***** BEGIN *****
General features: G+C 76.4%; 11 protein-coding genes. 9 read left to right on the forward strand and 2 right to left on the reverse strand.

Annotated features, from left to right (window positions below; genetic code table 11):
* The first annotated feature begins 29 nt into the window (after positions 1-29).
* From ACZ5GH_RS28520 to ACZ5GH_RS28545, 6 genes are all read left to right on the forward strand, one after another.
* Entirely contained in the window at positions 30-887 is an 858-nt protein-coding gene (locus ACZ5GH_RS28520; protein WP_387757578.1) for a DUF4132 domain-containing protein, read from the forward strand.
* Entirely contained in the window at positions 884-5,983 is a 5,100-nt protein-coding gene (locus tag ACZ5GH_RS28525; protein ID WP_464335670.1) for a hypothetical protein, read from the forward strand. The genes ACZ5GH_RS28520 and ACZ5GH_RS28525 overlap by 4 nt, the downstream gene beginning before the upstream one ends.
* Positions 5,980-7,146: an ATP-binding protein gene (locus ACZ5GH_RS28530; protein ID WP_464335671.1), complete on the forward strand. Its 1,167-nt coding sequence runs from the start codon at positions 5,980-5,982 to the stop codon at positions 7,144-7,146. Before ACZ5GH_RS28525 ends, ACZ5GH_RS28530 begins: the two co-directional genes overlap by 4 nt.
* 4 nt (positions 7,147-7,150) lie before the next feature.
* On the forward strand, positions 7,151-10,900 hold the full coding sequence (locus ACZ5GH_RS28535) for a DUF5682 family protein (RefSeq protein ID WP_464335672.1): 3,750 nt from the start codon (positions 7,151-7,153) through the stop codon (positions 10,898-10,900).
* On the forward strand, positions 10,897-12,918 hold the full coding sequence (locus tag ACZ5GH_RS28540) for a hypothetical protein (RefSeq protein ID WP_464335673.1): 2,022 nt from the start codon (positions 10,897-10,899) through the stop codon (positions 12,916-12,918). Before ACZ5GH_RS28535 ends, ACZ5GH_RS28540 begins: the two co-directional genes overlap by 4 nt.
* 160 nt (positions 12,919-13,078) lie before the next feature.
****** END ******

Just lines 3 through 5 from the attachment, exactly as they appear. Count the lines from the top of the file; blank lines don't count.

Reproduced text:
* The first annotated feature begins 29 nt into the window (after positions 1-29).
* From ACZ5GH_RS28520 to ACZ5GH_RS28545, 6 genes are all read left to right on the forward strand, one after another.
* Entirely contained in the window at positions 30-887 is an 858-nt protein-coding gene (locus ACZ5GH_RS28520; protein WP_387757578.1) for a DUF4132 domain-containing protein, read from the forward strand.